A confession of judgment is a legal instrument used to ensure full payment of a pre-agreed settlement amount. It is often used in cases where one party has concerns about the other party’s ability to provide the full payment, particularly when the settlement amount is broken into multiple smaller payments due over an extended period. In New York, as in many other states, there are specific procedures for obtaining confessions of judgment.
When one party executes a confession of judgment, they are signing an acceptance of legal obligation, admitting that they are responsible for paying the agreed-upon amount. This signed document can be used to obtain unpaid settlements, without the time and expense of litigation. Once executed, the confession of judgment is usually held in escrow by the beneficiary’s attorney, who can file it with the county clerk if the debtor fails to make the agreed-upon payments. This allows the beneficiary to bypass the need to file a lawsuit for breach of the settlement agreement and proceed directly to entering a judgment.
In New York, the beneficiary must file a proposed judgment for the clerk to sign, an affidavit from the plaintiff confirming the facts, and a bill of costs. The clerk may also deduct any amounts already paid from the judgment if the debtor has partially complied. Additionally, the clerk may ask for additional information, such as written agreements that authorize the enforcement of the judgment in case of a breach.
Confessions of judgment are often used as part of a settlement agreement to secure payment over a long period of time. For example, if the debtor owes the beneficiary $10,000 and does not pay, the parties can sign a settlement agreement that includes a payment plan for the amount owed, and the debtor can sign a confession of judgment in the amount of $10,000. If the debtor breaches the settlement and refuses to pay the $10,000, the beneficiary can enforce the entire judgment, acting as a strong deterrent against non-payment.
There are limitations to the use of confessions of judgment. To be enforceable, a confession of judgment must be filed within three years of its execution. Since August 30, 2019, confessions of judgment executed by non-New York residents are unenforceable, but government agencies are exempt from this rule and may file confessions of judgment against any individual or entity in any county of New York. Confessions of judgment must also state the county in New York where the defendant resided when it was executed. The plaintiff may only file the confession in that county or, if the defendant has moved to a different county after execution, the county where the defendant resided at the time of filing.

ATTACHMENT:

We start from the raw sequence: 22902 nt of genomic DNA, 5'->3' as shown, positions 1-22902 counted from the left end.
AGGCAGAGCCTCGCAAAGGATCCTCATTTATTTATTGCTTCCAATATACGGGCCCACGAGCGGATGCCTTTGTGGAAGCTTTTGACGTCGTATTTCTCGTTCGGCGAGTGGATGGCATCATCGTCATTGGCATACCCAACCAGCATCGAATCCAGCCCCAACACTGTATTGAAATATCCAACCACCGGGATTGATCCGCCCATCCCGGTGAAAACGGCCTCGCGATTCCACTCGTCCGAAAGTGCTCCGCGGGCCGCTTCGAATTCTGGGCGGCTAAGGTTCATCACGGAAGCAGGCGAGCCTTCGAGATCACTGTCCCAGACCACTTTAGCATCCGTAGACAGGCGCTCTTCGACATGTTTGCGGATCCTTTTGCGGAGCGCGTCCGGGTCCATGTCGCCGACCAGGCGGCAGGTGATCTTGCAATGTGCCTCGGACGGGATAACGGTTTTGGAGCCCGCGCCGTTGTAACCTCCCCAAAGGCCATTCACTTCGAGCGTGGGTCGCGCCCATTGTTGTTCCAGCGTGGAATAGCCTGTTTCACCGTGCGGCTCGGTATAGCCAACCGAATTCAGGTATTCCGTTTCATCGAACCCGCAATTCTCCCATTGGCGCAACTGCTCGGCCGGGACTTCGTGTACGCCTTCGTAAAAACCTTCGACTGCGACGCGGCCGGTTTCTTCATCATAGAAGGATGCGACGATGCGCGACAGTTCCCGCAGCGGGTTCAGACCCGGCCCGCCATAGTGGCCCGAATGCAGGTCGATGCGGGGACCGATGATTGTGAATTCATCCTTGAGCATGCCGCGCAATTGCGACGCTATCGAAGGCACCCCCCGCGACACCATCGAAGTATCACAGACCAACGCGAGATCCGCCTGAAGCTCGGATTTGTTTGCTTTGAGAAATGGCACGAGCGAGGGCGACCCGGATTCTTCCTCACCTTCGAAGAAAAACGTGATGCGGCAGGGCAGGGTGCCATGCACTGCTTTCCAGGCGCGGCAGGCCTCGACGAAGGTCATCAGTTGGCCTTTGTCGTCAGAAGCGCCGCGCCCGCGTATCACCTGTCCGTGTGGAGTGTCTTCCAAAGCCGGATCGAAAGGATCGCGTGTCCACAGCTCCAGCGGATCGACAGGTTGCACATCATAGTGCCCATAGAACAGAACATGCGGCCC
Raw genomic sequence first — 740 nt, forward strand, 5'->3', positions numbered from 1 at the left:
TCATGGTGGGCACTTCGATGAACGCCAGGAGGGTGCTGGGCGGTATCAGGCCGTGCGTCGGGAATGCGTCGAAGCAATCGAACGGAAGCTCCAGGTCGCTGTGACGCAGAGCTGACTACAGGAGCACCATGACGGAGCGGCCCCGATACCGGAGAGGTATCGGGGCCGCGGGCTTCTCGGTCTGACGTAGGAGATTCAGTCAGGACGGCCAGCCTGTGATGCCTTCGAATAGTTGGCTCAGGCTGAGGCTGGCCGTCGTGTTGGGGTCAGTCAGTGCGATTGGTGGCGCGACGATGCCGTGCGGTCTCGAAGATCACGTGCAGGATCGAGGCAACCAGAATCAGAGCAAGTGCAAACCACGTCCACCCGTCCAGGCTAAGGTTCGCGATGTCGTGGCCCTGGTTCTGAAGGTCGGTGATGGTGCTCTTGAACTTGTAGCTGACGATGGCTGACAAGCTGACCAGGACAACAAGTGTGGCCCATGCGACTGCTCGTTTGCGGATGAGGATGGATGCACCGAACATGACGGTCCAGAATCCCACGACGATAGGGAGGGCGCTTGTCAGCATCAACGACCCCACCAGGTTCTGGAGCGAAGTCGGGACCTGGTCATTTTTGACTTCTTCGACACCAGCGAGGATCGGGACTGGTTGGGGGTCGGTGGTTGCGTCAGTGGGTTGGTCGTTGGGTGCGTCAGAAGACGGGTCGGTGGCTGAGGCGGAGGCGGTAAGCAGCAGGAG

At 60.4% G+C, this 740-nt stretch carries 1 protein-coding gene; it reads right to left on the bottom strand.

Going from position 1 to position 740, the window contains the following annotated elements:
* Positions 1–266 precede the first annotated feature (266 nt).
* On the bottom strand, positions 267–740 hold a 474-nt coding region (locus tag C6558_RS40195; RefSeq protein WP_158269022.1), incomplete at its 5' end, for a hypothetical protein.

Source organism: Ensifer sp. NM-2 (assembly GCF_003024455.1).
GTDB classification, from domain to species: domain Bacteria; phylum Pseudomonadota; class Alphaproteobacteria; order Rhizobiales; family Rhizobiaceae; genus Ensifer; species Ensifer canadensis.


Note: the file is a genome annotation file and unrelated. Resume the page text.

In some cases, the debtor may seek to vacate a confession of judgment to avoid post-filing consequences. Debtors may argue that a “triggering event,” such as defaulting on payment, did not occur, or that the confession of judgment should be vacated on grounds of untimeliness if the beneficiary does not file the judgment within three years of the debtor’s execution. However, the streamlined process for enforcing a confession of judgment means that the debtor may not allege fraud, duress, or overreaching to vacate the judgment. These defenses must be asserted in a separate legal action.
In summary, a confession of judgment is a useful legal instrument for securing payment of a settlement agreement. However, there are limitations to their use, and proper drafting is essential to avoid challenges in collecting on the confession of judgment. Consult with an experienced attorney to help guide you.